The only real problems thru-hikers face back there is the lack of privies at the shelters and the concentration of day-hikers. If either of those problems were taken in a vacuum, not much would come of it, but the lack of privies means that day hikers are also forced to shit in the woods, and they aren’t quite used to that. Looking into the designated “toilet area” of a shelter — particularly those right after Newfound Gap — you can see scattered fields of used toilet paper. The trail runs back and forth along the North Carolina/Tennessee border, and due to state policy, none of the shelters in Tennessee have privies. Of the privies in the North Carolina Shelters, many are closed to molder as they get overwhelmed with the traffic the Smokies see.
All this comes together to make the Smokies not quite difficult but definitely annoying. Even though it’s a beautiful place, the challenges of the Smokies got me quite ready to leave them behind, but I had one more challenge to face that would extend my stay.

A misty morning in the pines

The Ankles Again

Just afterI left Newfound Gap, I rolled my right ankle. Again. This time I didn’t have to walk as far to a shelter, so it didn’t get too bad, but it still got me stuck for another shelter zero, this time at Icewater Spring Shelter. Just from that name you can already see how this could be helpful. There was a particularly cold piped spring that I was able to ice my ankle in. I ended up icing it for 10 minutes every hour or so, and those sessions doubled as water gathering so I could minimize my walking even more.
The hardest part of this episode was falling behind my tramily again. By now I’ve been forced to accept that “hike your own hike” means that people will come and go. I match pace with certain people for certain times, but that doesn’t mean I’ll be with them forever. Once I got over that emotional hurdle, I was confronted with a new puzzle: how do I stretch my food supply to last another day?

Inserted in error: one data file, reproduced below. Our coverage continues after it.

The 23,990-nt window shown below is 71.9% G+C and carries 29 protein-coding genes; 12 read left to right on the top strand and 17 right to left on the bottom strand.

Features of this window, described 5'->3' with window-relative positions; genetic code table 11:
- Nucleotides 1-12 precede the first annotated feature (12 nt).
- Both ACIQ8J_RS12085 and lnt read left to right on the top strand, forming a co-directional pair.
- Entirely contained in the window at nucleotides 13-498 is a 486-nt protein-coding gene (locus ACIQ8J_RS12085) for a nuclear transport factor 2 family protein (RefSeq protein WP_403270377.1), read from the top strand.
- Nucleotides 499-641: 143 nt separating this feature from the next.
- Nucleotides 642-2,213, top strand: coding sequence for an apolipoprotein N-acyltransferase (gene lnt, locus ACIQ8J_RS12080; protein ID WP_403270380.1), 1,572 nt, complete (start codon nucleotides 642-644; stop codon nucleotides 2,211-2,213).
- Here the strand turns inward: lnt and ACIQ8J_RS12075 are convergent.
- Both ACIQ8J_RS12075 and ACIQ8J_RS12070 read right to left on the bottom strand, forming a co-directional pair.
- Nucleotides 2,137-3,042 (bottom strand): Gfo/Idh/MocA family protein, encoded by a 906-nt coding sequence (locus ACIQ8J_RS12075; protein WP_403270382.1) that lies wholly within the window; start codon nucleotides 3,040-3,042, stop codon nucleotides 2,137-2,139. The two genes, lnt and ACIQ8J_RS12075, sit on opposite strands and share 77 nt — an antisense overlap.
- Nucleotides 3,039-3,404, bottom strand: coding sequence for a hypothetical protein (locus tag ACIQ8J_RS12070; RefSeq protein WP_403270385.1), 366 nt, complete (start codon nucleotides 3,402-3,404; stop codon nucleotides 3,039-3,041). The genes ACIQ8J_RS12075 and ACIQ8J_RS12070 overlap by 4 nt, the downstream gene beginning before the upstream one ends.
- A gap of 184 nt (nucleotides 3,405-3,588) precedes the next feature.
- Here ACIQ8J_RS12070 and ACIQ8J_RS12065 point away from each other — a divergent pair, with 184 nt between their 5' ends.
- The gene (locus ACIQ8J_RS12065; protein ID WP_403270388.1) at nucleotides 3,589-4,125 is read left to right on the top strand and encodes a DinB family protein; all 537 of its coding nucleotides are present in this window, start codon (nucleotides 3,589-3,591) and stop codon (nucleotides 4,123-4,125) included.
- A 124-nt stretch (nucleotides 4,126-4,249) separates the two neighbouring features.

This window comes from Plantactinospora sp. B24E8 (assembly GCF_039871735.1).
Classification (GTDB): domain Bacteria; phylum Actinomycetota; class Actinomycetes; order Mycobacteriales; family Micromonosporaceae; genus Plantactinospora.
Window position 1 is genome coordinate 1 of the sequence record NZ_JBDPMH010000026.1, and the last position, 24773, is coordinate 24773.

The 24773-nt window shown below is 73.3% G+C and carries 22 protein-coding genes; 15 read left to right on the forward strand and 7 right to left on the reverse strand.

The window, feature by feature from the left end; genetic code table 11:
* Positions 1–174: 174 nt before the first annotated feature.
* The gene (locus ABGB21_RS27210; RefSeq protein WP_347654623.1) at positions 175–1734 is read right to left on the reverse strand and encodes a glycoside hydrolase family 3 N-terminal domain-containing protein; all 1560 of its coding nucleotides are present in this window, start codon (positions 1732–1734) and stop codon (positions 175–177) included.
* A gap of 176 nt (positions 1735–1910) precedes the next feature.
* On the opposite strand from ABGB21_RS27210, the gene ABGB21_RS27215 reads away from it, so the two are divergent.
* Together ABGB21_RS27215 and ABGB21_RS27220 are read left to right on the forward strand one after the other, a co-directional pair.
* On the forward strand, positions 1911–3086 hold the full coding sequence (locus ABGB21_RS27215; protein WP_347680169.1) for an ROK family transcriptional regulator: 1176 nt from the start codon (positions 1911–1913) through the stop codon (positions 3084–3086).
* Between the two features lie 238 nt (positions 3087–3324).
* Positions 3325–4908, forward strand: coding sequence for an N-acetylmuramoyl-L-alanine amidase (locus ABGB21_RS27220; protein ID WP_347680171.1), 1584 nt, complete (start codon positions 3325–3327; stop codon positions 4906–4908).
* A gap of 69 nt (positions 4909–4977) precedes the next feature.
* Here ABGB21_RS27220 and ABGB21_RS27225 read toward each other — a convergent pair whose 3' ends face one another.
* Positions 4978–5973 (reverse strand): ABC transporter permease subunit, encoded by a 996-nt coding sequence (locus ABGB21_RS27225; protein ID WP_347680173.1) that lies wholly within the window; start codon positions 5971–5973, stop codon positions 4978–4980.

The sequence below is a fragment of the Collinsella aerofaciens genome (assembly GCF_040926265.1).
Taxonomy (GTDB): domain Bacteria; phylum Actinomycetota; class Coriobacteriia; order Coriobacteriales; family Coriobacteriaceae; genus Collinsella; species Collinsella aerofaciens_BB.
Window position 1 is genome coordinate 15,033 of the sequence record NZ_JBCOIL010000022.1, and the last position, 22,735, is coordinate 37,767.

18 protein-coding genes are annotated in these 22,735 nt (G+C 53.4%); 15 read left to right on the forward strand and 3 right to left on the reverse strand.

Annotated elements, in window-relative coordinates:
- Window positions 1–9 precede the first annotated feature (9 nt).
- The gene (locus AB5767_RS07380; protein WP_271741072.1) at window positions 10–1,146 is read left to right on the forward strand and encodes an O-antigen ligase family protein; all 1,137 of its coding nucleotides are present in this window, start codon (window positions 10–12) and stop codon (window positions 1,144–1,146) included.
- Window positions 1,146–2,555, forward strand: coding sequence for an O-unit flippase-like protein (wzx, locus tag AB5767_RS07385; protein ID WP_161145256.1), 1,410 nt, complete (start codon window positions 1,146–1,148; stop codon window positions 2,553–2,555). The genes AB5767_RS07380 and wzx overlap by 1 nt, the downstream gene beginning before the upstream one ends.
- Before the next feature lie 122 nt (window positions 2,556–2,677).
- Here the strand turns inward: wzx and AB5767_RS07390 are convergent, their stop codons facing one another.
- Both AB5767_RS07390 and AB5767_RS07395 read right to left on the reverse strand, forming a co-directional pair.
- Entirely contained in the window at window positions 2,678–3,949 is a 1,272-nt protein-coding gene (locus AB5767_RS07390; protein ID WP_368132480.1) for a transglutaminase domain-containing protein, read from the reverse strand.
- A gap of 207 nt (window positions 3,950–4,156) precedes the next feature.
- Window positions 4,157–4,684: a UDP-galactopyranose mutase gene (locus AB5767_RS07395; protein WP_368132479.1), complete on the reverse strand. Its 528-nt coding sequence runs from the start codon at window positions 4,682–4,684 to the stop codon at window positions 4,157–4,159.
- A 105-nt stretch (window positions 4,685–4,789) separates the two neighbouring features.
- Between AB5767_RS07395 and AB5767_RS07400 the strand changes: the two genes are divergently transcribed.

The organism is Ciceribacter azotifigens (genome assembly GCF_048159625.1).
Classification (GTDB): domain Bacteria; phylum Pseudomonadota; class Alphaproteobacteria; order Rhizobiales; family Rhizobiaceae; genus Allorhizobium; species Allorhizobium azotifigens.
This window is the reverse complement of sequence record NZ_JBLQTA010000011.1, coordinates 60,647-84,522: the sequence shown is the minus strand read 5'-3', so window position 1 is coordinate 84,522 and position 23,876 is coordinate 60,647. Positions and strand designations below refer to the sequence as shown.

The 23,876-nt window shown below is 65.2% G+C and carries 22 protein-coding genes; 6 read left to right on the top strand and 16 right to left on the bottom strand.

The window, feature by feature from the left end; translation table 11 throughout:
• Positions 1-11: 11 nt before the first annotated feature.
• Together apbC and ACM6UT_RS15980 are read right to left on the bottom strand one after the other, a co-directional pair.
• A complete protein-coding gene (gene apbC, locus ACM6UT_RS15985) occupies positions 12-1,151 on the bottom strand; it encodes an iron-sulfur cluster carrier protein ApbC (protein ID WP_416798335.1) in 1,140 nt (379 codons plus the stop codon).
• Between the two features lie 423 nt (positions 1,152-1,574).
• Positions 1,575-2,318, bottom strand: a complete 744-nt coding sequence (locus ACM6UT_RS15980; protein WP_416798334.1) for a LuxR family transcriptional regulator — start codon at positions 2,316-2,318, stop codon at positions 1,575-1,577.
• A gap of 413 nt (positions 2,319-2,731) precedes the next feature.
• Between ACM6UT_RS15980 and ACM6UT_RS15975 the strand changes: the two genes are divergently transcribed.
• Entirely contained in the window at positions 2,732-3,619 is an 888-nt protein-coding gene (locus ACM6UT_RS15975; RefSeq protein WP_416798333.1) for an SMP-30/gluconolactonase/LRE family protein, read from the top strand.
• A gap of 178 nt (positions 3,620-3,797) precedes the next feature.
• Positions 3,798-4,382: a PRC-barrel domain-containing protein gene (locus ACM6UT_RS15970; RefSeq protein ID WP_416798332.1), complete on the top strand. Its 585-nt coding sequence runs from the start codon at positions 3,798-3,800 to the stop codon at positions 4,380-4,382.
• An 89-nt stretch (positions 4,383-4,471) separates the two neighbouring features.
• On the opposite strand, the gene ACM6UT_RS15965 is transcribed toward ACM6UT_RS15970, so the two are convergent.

This question had a very simple answer: I don’t. I had to work with what I had and the charity of others to fuel my exit from the Smokies. Some other generous thru-hikers gave me a bag of nuts and some instant mashed potatoes. With that little boost, I had just enough to have meals and snacks all the way until my final morning in the Smokies, where I had enough for one final breakfast of oatmeal and granola.

I was looking at ten miles mostly downhill that day, and with a little food and a lot of determination, I saw myself out of the Smokies. Just 20 feet from where I deposited my backcountry permit, Iwas greeted with some excellent trail magic at Davenport Gap. A trail angel named Gram Gram had setup tents with hot pasta, marinara, salad, and whole tables of snacks and candy to greet hikers on that rainy day. After filling up there, I moved on to the hostel at Standing Bear to stay the night. I had planned to take a zero there, but I’ve ended up taking that zero today instead at the Laughing Hearts Hostel in Hot Springs. I saw Ed and the crew again, they took a zero yesterday and took off this morning, so I figure I’ll see them from time to time just like everyone else out here.

The aftermath of a rainy day at Max Patch

I was originally going to make this post about both the Smokies and the topic of dreams on the trail of all things, but it didn’t feel right giving the Smokies only half of an article. That article about dreams is still coming, but I’m going to keep it in my back pocket for when I’m really out of ideas. I’ll try to post more often going forward, but I won’t make any promises. Until next time.

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Comments 3

  • Bryan : Apr 16th


  • Jennifer : Apr 16th

    Gotta eat ❤️ Sent you some encouragement. Thanks for sharing your experience!

    • Ryan : Apr 16th

      Awesome job completing the Smokies! Wish you all the best with no more ankle trouble!